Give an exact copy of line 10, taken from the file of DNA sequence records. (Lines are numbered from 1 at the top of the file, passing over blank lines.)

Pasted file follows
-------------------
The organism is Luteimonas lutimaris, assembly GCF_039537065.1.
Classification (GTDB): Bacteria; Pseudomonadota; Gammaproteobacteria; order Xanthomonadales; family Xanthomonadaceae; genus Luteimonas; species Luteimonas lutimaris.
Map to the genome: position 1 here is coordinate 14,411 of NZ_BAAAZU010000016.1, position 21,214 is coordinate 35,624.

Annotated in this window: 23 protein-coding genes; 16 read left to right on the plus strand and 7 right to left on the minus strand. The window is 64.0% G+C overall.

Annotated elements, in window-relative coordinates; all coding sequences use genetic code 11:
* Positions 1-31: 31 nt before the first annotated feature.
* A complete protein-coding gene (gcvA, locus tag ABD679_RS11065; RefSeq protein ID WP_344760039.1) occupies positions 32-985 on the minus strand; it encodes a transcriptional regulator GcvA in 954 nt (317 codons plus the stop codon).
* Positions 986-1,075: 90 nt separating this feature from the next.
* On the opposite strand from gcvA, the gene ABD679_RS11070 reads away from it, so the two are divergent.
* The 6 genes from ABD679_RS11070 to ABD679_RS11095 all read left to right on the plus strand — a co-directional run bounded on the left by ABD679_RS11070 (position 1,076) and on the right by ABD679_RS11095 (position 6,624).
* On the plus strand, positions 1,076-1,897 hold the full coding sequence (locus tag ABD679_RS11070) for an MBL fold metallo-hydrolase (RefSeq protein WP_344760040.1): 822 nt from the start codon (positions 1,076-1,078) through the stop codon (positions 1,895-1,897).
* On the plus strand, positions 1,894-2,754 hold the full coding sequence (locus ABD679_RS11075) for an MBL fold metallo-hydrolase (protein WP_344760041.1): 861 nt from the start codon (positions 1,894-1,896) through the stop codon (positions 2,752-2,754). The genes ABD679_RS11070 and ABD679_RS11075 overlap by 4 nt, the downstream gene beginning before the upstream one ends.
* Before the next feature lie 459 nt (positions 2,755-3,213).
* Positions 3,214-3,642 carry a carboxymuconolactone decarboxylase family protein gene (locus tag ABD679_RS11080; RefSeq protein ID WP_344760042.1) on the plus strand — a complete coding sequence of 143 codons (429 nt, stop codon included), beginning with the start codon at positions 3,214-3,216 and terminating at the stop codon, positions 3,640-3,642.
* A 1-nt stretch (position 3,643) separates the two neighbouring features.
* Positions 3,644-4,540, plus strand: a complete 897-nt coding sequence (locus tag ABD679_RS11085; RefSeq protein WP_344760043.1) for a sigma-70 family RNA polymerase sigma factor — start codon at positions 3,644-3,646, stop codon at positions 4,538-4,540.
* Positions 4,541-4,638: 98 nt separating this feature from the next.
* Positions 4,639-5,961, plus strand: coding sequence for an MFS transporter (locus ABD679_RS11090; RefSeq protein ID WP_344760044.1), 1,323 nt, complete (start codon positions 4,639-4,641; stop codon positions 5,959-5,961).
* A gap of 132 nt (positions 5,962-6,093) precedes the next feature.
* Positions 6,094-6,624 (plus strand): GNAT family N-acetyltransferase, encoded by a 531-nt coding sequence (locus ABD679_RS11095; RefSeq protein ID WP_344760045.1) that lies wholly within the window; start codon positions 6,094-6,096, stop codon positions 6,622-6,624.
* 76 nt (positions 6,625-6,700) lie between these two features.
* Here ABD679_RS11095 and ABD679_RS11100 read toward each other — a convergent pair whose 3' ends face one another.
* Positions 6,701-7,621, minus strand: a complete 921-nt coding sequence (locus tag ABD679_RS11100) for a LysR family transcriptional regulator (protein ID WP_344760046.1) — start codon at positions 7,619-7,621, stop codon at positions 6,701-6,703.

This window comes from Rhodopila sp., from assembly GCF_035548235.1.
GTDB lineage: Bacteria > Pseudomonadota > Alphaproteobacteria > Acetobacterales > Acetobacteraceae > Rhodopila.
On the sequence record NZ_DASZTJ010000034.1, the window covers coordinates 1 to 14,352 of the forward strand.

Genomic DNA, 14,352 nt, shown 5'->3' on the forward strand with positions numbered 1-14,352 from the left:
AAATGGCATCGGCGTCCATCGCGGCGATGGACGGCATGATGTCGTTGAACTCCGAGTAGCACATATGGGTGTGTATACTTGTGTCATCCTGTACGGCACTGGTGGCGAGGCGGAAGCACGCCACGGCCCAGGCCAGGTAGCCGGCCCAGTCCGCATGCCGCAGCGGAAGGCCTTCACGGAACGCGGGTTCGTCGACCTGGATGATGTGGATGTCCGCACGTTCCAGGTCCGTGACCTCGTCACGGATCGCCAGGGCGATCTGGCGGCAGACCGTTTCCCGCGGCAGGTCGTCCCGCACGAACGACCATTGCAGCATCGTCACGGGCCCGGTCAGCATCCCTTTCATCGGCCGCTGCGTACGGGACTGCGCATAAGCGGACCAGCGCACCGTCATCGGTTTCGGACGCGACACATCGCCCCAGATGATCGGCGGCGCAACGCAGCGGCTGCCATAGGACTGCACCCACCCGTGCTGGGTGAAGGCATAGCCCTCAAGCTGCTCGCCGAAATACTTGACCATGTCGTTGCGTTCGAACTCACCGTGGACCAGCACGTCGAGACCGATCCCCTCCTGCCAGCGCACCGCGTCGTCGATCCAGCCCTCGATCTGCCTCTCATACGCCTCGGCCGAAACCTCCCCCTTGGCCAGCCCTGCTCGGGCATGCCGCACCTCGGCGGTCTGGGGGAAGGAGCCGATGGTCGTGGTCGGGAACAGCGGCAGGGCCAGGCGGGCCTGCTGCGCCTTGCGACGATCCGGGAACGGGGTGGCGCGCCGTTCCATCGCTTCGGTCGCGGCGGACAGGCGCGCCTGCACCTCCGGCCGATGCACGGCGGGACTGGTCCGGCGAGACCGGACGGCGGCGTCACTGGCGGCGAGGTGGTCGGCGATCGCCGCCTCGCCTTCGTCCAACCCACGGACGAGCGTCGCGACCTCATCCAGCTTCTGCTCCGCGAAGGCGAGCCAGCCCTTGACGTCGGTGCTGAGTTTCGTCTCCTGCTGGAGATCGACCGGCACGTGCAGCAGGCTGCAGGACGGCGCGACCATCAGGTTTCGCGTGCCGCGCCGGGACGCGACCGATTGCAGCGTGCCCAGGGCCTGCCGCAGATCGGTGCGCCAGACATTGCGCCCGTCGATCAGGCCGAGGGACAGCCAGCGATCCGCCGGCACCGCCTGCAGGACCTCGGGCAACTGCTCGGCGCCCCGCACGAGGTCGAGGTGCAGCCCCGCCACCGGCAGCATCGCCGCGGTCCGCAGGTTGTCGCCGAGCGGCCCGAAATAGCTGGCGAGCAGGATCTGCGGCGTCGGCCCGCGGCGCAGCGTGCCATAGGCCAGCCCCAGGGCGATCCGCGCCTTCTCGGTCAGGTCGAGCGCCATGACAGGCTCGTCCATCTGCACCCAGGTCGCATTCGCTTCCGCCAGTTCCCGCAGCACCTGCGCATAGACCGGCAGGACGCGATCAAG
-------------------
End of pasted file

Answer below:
* The 6 genes from ABD679_RS11070 to ABD679_RS11095 all read left to right on the plus strand — a co-directional run bounded on the left by ABD679_RS11070 (position 1,076) and on the right by ABD679_RS11095 (position 6,624).